Balinese is the language spoken by people in the island of Bali, Indonesia. It is spoken by 3.8 million people, approximately 2.1% of Indonesia's population. It is spoken in Bali, in Lombok and in Java. This is a list of languages ordered by number of first-language speakers, with some data for second-language use. ... Current distribution of Human Language Families Most languages are known to belong to language families (families hereforth). ... ISO 639 is one of several international standards that lists short codes for language names. ... SIL International is a non-profit, Christian, scientific organization with the main purpose to study, develop and document lesser-known languages for the purpose of expanding linguistic knowledge, promoting world literacy and aiding minority language development. ... This list of languages is alphabetical by English name. ... Topography Map showing Bali within Indonesia Sunset at Jimbaran Beach, Bali Young Balinese Dancers Rice terraces at entrance to Gunung Kawi Temple Balis Sanur Beach Statue of Dewi Sri â Ubud, Bali Bali is an Indonesian island. ... Satellite photograph of Lombok, showing its volcano. ... Map of Java Java (Indonesian, Javanese, and Sundanese: Jawa) is an island of Indonesia, and the site of its capital city, Jakarta. ...
Balinese is part of the Austronesian language family, and is closely related to the Sasak language and languages on western Sumbawa. The Austronesian languages are a family of languages widely dispersed throughout the islands of Southeast Asia and the Pacific, with a few members spoken on continental Asia. ... Sumbawa is an Indonesian island, located in the middle of the Lesser Sunda Islands chain with Lombok to the west and Flores to the east. ...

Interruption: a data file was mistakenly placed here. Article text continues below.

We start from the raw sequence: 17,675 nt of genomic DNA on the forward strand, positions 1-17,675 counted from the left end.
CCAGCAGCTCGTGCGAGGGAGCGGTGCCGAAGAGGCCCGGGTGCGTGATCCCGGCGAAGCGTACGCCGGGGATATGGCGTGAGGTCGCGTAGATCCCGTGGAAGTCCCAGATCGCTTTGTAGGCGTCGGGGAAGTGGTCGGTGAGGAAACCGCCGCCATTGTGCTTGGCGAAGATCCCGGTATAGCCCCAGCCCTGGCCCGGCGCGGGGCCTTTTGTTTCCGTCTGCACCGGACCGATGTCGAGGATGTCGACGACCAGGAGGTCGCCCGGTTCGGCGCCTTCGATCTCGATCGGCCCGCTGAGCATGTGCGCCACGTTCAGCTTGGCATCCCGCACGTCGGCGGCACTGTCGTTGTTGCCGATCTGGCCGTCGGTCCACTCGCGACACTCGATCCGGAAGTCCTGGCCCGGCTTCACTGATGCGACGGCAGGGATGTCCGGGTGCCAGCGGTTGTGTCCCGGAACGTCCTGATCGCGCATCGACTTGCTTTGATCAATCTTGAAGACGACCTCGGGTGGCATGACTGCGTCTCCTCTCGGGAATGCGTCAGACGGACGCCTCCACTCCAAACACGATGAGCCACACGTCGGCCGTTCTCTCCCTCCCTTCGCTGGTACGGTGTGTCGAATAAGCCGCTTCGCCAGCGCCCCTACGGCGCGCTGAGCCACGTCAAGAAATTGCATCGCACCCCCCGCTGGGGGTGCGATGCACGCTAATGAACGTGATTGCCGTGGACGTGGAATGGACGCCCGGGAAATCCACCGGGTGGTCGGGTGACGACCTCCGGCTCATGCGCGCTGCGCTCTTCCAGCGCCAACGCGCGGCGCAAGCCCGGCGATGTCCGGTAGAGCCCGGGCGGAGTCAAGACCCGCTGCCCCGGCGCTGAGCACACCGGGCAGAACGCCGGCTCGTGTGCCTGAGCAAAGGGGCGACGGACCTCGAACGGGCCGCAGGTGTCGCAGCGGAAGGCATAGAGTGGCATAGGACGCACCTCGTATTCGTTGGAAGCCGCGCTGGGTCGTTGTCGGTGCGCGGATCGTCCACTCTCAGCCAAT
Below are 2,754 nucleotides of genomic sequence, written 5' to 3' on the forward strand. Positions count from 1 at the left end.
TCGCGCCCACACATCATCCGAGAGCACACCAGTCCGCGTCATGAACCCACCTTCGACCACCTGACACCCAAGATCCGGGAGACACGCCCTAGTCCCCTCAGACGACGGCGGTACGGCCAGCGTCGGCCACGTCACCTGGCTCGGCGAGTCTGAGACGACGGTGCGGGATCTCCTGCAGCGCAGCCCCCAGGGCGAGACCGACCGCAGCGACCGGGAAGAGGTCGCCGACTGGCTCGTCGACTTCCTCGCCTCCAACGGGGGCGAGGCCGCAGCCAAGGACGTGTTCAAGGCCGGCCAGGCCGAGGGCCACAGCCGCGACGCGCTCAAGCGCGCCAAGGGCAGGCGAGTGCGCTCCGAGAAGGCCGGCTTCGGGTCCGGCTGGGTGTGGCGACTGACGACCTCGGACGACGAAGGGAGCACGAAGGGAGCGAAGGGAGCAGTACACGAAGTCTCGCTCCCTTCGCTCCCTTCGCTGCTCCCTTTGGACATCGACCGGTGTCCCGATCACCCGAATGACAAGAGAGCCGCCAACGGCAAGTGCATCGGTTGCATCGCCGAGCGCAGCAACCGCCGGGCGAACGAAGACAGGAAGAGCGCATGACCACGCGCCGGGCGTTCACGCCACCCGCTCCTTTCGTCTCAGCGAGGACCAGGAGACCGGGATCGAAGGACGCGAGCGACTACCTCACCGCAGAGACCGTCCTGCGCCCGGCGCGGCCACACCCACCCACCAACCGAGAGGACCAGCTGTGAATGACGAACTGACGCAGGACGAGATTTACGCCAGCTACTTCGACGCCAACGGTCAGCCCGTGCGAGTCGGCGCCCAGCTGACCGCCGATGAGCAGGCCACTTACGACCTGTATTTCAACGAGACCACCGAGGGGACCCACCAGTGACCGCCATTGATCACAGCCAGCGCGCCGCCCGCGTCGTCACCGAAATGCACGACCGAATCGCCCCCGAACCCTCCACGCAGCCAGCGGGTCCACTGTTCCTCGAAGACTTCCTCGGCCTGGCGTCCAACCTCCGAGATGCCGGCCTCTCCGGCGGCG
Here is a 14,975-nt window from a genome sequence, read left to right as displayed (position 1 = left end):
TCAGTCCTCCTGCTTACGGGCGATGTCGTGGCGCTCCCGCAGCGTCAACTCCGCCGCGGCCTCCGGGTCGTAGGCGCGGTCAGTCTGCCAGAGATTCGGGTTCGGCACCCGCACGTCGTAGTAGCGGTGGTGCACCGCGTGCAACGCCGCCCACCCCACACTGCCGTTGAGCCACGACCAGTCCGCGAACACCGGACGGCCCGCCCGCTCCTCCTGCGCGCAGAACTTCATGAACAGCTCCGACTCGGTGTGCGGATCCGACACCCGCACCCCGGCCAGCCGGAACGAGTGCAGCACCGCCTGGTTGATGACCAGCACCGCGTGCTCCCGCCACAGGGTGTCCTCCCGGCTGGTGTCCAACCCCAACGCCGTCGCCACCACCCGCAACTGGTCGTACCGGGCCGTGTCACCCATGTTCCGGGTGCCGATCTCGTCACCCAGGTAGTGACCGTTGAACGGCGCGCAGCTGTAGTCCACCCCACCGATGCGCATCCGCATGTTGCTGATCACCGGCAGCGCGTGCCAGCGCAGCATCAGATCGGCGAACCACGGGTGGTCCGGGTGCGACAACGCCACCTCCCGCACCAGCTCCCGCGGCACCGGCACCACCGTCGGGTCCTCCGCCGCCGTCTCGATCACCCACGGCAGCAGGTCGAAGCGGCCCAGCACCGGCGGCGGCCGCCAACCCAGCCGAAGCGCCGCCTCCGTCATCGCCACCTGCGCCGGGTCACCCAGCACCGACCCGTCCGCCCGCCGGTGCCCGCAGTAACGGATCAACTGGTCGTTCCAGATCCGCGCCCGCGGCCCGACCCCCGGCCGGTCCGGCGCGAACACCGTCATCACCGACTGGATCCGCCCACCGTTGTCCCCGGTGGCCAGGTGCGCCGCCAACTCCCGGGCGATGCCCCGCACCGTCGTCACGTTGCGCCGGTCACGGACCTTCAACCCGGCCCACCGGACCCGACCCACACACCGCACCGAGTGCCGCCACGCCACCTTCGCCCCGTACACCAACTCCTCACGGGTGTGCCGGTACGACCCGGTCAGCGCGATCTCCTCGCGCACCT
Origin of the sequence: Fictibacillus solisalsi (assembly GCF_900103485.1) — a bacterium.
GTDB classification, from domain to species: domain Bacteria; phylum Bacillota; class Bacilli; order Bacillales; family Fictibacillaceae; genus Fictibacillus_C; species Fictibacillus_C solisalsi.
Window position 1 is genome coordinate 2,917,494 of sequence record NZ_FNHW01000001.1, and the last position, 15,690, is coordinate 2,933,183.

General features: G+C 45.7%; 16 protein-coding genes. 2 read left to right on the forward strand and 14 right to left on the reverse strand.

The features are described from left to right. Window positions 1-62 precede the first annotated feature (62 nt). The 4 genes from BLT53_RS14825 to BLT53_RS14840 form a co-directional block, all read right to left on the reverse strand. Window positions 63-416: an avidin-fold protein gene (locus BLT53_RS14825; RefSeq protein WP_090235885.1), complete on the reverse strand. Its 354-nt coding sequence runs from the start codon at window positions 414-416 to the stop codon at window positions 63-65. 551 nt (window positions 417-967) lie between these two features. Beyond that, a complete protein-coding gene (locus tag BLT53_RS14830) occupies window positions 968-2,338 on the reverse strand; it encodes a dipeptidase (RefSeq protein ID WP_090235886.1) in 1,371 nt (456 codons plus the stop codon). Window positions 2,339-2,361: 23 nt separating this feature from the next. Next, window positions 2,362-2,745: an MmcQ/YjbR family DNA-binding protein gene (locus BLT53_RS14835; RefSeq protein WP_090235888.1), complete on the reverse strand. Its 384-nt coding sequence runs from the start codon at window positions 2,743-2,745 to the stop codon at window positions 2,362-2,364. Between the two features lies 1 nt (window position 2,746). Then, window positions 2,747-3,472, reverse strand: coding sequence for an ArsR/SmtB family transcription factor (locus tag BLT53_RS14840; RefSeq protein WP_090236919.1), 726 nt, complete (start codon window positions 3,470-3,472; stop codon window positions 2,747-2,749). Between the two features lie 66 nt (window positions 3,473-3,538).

Balinese is classified as Austronesian: Malayo-Polynesian: Western Malayo-Polynesian: Sundic: Bali-Sasak: Balinese.
Categories: Austronesian language stubs | Bali | Austronesian languages | Balinese language | Languages of Indonesia
Balinese is a required language for school children, and the first books that a student uses in school are written in his native tongue.
Few Balinese know much High Balinese, for the simple reason that they seldom have any occasion to wishes to ask the pedanda for holy water or to participate in a ceremony, the group simply takes along one of the few people in the village who is fluent in High Balinese.
Central to Balinese cultural practice are the concepts of pramada, "insubordination," and tulah, "divine revenge." It is insubordinate, pramada, for anyone to say or do anything that puts him in a higher or more prestigious position than is his rightful due, and it risks to question matters involving mystical forces.
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